News: Jermyn Street Theatre reveals all-star cast for Restoration comedy reading

An all-star cast has assembled for an online reading of William Wycherley’s 1671 comedy Love in a Wood, presented by Jermyn Street Theatre, conceived and directed by Hermione Gulliford, and performed in aid of Equity Charitable Trust.

Word spreads fast in Restoration England. When romantic idealist Valentine makes a secret return from exile in France, he hears whispers that his lover Christina has been untrue. The thing is, Valentine is only jealous because his friend Vincent said that the hapless rogue Ranger had taken a liking to Christina. So, while Vincent and Ranger run amok, Valentine takes it upon himself to discover the truth. But can he see the wood from the trees…? Continue reading “News: Jermyn Street Theatre reveals all-star cast for Restoration comedy reading”

Review: Sweeney Todd, West Yorkshire Playhouse

“You shouldn’t harm nobody”

It is always good to hear that major UK theatres are co-producing shows, especially with the trans-Pennine co-operation between the West Yorkshire Playhouse and the Royal Exchange on this production of Sweeney Todd – The Demon Barber of Fleet Street. I couldn’t help but wonder though how the show will make the leap from Leeds to Manchester, from the vast expanse of the Quarry to the intimacy of being in-the-round. Director James Brining has form though, this adaptation was first mounted at the Dundee Rep (and will undergo an additional transformation next year to fill the Wales Millennium Centre) and as a debut for this newly installed Artistic Director, it does feel like a canny choice.

He relocates Sondheim’s musical to the early Thatcher years, arguing her particular brand of socially transformative politics gave rise to as desperate a despondency as is familiar to us from Dickens. But what moving it out of its original Victorian context to something altogether more modern really achieves is to create an altered, and more chilling, sense of horror. It becomes a scarier psychodrama which is light on laughs and somehow more realistic as a serial killer thriller, although one does have to suspend a little disbelief when it comes to some of the finer points of transportation. Continue reading “Review: Sweeney Todd, West Yorkshire Playhouse”

Review: In The Blood, Finborough Theatre

“Five kids and not one of them gotta daddy”

In The Blood by Suzan-Lori Parks was originally scheduled to be the Sunday/Monday play at the Finborough but when Michael Healey’s The Drawer Boy was postponed due to the indisposition of one of its actors, In The Blood was promoted to a full run. Parks is a prolific American playwright, the first black woman to win a Pulitzer, but this marks the European premiere of this play, one of two she has written, inspired by Nathaniel Hawthorne’s The Scarlet Letter.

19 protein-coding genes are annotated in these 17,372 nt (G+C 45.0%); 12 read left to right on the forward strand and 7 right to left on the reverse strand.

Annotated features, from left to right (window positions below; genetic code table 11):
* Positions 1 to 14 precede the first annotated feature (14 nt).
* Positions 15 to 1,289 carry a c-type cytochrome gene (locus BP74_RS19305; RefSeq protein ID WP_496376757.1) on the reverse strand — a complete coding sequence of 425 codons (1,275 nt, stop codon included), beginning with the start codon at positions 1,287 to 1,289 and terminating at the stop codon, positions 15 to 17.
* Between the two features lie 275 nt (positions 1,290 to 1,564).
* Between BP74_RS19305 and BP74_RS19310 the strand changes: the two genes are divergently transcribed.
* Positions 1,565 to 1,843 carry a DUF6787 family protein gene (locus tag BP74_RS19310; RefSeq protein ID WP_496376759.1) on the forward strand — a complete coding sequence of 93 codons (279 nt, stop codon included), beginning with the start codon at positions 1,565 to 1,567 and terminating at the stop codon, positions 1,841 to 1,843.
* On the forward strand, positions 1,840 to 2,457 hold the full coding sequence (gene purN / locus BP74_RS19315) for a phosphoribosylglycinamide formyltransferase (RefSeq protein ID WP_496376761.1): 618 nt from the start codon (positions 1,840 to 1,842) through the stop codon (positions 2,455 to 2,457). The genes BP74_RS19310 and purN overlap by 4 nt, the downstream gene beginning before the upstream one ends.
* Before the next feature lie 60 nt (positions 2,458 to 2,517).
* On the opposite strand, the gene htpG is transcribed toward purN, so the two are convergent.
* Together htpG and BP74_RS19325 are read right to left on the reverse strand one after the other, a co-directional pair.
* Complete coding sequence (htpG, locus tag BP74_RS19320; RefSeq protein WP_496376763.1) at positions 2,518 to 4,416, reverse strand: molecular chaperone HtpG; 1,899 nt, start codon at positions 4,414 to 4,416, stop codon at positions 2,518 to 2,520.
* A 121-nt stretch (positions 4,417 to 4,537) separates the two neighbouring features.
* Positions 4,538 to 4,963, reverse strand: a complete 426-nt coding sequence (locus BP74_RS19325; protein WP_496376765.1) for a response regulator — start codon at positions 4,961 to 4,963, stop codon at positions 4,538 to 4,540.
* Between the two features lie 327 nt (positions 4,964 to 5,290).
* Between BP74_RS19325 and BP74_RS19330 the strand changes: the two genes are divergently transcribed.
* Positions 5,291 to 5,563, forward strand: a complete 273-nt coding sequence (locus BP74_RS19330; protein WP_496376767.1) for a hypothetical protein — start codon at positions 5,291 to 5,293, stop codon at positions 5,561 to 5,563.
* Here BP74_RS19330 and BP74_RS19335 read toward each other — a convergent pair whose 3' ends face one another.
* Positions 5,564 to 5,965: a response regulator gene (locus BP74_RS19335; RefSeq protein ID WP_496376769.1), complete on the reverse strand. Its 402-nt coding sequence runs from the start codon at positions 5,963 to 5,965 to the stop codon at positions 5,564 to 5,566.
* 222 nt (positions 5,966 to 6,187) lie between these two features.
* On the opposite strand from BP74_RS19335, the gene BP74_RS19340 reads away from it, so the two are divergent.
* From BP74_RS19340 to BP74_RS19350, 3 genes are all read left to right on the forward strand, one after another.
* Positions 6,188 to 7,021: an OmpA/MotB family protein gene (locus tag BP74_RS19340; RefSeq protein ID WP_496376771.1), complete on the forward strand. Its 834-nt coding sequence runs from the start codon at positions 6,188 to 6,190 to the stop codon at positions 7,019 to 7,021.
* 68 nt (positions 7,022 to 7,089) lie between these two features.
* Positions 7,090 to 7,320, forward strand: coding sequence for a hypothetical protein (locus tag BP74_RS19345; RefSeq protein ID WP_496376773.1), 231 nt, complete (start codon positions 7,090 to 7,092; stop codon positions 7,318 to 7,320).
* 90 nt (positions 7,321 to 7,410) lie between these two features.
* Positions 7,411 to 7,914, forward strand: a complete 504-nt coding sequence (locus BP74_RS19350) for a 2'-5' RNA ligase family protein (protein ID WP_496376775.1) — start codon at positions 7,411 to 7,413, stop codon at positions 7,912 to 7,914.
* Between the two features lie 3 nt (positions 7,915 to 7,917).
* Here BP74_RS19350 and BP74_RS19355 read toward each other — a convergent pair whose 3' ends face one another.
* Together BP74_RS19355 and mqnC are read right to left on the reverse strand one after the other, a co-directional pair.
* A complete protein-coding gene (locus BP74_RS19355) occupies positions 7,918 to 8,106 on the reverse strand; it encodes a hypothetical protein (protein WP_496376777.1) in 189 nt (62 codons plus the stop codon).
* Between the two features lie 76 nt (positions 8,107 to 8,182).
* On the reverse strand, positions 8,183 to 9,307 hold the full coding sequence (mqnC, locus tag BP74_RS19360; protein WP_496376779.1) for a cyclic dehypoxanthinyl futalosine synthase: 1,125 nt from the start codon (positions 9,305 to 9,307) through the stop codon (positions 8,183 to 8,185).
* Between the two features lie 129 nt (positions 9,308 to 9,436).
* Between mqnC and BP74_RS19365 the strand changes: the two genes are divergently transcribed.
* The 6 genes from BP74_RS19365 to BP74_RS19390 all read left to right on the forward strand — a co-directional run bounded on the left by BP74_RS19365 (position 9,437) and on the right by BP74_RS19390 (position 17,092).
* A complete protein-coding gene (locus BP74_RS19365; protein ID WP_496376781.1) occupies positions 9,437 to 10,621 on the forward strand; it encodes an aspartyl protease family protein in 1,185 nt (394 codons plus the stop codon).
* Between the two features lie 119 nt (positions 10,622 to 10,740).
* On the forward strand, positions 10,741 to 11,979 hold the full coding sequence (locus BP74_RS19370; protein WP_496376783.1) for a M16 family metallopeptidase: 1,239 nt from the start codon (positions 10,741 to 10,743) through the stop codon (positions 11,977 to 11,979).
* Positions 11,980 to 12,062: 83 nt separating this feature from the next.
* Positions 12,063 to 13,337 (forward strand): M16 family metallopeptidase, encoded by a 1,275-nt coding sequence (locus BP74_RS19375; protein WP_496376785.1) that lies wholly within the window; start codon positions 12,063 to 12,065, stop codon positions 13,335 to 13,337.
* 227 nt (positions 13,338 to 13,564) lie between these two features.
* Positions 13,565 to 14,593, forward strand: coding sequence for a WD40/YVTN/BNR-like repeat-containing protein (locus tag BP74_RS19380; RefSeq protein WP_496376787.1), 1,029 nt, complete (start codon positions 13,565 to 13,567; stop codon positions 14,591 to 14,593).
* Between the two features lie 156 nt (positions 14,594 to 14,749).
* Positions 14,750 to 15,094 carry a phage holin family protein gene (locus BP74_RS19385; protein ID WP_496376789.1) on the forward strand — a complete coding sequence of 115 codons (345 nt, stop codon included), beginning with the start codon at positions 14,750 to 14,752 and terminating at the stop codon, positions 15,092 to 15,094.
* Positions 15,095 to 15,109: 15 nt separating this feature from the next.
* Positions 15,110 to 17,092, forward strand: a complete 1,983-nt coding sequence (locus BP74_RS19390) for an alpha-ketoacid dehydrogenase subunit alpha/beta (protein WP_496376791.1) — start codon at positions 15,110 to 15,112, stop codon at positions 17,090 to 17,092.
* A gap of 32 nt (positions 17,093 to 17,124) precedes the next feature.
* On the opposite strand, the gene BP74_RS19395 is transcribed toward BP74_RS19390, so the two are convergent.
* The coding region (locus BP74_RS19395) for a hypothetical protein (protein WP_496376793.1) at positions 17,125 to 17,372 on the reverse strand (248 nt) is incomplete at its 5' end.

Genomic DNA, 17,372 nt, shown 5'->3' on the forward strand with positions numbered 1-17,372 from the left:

The story centres on Hester La Negrita, an illiterate mother of five children from different fathers, who lives under a bridge in a rough New York neighbourhood. Her oldest son is teaching her to read and write but she’s struggling even with the letter A and she constantly dreams of getting the ‘leg-up’ she needs to escape her situation. However, we meet a parade of adults in her life who hold her back, her best friend, a social worker, a doctor, a minister and her first lover who all could help her in their own way but who end up just using and exploiting Hester, mainly though her sexuality, leading to tragic conclusions.

Structurally, I found it interesting as there is a mix of the gritty realism of life on the street leavened by the comic possibilities with 5 small children, counterpointed by a series of revelations or confessions from the adult characters proving just how hypocritical the attitudes of the community at large really are. These work especially well in the intimate space of the Finborough, with the unflinching brutal honesty of Parks’ writing impossible to escape.

Natasha Bain does well as Hester, a difficult character to like as she is so naive and trusting in the face of repeated disillusionments but Bain imbues her with a quiet dignity and an undoubted sense that no matter how trying they can sometimes be, she really does love her children. From what I remember of Hawthorne’s book though, I struggled to see too many parallels to Hester Prynne, not something that bothered me greatly but people who book on the strength of the Scarlet Letter connection might be disappointed.

Hester aside, the rest of the cast double up as one of her kids and one of her tormentors to largely very great effect. Vinta Morgan deserves kudos for climbing into an adult sized babygrow, Frances Ashman was particularly impressive as tomboyish Bully and the manipulative Welfare but the whole ensemble should be praised for their versatility and the smoothness of their transitions between the characters.

Joe Schermoly’s design is bleakly simplistic but carefully enhanced by Ben Blaber’s lighting, which is most effective during the ‘confessions’. Altogether, it is a very well-performed, thought-provoking piece of work forcing us to look at how we treat the homeless within society: just don’t go expecting to see a version of The Scarlet Letter.

Running time: 2 hours 15 minutes (with interval, possibly subject to change as this was the final preview)
Programme cost: £2
Booking until 4th September
Note: some smoking in second act. The Finborough pub downstairs is closed for renovations so take your own drinks as it does get hot in there.

Originally reviewed for The Public Reviews